George Osborne 'hurt' by Paralympic booing because children were in the audience

Former Chancellor of the Exchequer says it was a moment that changed him for the better 

Heather Saul
Sunday 18 December 2016 11:52 GMT
Osborne 'hurt' by booing at Paralympics

George Osborne has said he was hurt by being booed during the Paralympic medal presentation ceremony because his two teenage children were in the audience.

The former Chancellor of the Exchequer’s unpopularity was keenly felt when the crowd began to boo as he presented medals to the winners of the Men’s T38 400m in September.

Recalling the moment on The Andrew Marr show, Mr Osborne said: “It hurt partly because my children were actually in the audience at the time, but it also made me think again, as Chancellor, that you can’t just hunker down in your bunker.

“You have to go out there and try to understand the country you’re trying to govern. That’s what I’m trying to do now, whether it’s with the Northern Powerhouse work that I’m doing, whether it’s travelling to these cities to understand why these people feel the system is not working for them.”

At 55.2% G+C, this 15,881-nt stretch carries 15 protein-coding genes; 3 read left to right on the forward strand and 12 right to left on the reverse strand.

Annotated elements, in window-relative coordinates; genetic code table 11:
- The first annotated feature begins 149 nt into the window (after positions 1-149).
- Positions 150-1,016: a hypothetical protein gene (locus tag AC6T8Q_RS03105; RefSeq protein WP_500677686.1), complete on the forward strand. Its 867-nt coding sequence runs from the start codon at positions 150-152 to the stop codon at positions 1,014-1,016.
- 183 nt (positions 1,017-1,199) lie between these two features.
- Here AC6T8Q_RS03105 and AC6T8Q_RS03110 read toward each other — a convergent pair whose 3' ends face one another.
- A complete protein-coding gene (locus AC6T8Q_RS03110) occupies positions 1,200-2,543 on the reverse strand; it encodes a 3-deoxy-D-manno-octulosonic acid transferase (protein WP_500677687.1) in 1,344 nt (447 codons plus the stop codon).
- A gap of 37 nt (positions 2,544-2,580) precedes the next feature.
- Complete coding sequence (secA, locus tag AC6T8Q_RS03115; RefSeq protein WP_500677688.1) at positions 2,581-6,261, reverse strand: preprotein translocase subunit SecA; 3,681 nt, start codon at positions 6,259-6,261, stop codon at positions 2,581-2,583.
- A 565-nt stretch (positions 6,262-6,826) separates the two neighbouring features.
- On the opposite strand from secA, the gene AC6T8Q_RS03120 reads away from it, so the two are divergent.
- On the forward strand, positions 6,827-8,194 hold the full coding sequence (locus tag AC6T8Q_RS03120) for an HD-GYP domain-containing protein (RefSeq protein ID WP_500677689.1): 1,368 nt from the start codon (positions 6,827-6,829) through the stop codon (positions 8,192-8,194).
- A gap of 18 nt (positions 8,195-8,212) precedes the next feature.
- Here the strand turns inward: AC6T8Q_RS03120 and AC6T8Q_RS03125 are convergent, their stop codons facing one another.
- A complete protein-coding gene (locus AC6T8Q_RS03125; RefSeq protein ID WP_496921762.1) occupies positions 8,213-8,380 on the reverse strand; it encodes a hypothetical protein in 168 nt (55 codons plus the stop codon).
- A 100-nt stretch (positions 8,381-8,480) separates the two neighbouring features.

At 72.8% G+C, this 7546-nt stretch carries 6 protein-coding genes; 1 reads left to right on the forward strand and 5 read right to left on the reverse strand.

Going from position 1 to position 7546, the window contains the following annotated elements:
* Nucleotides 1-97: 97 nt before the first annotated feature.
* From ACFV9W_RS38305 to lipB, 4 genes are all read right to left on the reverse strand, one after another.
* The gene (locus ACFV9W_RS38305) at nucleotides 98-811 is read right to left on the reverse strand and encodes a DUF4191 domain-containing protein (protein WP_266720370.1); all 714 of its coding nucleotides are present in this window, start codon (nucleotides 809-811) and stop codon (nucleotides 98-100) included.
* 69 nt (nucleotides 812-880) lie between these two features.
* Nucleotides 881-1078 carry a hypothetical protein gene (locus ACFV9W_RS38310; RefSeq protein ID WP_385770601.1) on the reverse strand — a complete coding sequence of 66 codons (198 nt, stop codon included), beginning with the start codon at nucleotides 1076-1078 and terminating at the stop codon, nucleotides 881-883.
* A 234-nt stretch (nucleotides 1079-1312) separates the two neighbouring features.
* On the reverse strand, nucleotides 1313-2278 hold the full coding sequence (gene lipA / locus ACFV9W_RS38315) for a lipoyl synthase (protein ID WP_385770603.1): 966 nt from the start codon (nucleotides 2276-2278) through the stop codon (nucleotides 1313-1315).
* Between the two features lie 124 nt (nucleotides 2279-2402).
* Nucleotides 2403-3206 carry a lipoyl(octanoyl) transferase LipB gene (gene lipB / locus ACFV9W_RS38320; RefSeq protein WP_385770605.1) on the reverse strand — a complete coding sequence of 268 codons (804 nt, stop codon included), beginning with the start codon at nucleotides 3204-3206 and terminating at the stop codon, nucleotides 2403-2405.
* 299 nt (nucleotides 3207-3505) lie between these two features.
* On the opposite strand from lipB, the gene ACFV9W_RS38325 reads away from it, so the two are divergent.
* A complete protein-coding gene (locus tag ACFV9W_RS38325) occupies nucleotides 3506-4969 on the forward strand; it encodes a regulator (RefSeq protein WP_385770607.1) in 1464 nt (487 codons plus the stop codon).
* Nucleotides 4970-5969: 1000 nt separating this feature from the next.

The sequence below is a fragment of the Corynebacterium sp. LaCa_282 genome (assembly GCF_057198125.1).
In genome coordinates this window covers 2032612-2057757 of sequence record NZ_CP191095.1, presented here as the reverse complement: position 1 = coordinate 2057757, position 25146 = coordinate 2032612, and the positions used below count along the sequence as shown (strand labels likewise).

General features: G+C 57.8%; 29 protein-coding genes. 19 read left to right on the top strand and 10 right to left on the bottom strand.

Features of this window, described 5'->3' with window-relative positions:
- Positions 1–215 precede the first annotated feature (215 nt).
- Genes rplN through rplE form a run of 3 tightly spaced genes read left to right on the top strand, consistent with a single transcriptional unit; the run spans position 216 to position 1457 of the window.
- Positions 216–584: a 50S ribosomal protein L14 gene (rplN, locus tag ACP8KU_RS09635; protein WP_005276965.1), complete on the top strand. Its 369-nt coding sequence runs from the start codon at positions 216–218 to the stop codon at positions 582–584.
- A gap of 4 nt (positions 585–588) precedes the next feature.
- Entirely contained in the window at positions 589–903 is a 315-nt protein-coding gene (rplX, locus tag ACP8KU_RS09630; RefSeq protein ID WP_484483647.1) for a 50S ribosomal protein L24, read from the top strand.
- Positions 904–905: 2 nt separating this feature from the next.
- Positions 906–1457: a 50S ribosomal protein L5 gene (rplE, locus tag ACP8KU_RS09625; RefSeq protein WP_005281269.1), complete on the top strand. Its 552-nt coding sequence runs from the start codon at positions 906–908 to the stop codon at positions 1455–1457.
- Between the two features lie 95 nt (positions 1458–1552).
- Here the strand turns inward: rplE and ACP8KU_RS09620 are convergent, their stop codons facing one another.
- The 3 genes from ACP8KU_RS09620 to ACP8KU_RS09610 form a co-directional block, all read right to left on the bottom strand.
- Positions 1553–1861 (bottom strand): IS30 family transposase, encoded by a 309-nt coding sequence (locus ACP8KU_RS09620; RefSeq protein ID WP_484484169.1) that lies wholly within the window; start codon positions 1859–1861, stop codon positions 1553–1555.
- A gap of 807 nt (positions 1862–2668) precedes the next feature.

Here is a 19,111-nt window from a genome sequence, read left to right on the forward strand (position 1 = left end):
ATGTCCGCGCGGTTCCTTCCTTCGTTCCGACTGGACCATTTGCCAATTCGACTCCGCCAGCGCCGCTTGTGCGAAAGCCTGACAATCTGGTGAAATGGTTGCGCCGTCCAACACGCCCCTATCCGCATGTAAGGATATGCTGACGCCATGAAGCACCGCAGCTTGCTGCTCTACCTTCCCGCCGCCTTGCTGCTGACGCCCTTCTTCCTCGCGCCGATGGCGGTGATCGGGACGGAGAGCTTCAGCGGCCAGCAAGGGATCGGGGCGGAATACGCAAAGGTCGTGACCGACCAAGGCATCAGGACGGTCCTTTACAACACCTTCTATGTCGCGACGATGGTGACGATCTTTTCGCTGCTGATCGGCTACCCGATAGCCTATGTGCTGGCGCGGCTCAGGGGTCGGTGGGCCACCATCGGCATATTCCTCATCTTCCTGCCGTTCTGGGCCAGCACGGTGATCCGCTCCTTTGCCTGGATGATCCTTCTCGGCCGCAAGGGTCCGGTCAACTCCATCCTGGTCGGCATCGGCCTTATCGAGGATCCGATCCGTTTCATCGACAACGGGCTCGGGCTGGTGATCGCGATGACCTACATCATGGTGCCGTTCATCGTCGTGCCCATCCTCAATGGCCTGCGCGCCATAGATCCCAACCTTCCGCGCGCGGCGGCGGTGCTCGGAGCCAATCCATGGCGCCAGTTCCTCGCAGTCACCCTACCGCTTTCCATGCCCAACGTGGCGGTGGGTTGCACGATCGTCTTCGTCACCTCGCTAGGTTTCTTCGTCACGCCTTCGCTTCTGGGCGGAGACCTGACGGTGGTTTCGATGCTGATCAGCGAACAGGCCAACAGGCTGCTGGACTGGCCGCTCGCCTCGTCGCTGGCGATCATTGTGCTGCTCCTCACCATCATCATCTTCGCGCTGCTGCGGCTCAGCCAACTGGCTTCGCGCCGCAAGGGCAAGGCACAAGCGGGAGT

Mr Osborne may find it more difficult to understand the frustrations of those he hopes to serve since launching his lucrative new career as an after-dinner speaker, earning £500,000 from giving speeches since being sacked as Chancellor.

Regardless, he says being booed was an almost epiphanic moment for him, claiming it changed him.

“Of course, when you’re Chancellor of the Exchequer, you have to make difficult decisions and you have to live with them and people will judge you by them, but sometimes those moments do help change you for the better.”

David Cameron has had to endure his share of booing as well during sporting events, notably when he was mentioned by Andy Murray in his Wimbledon victory speech. Murray's well-intended shout-out did not go down well just weeks after the EU referendum, after which Mr Cameron resigned as Prime Minister.

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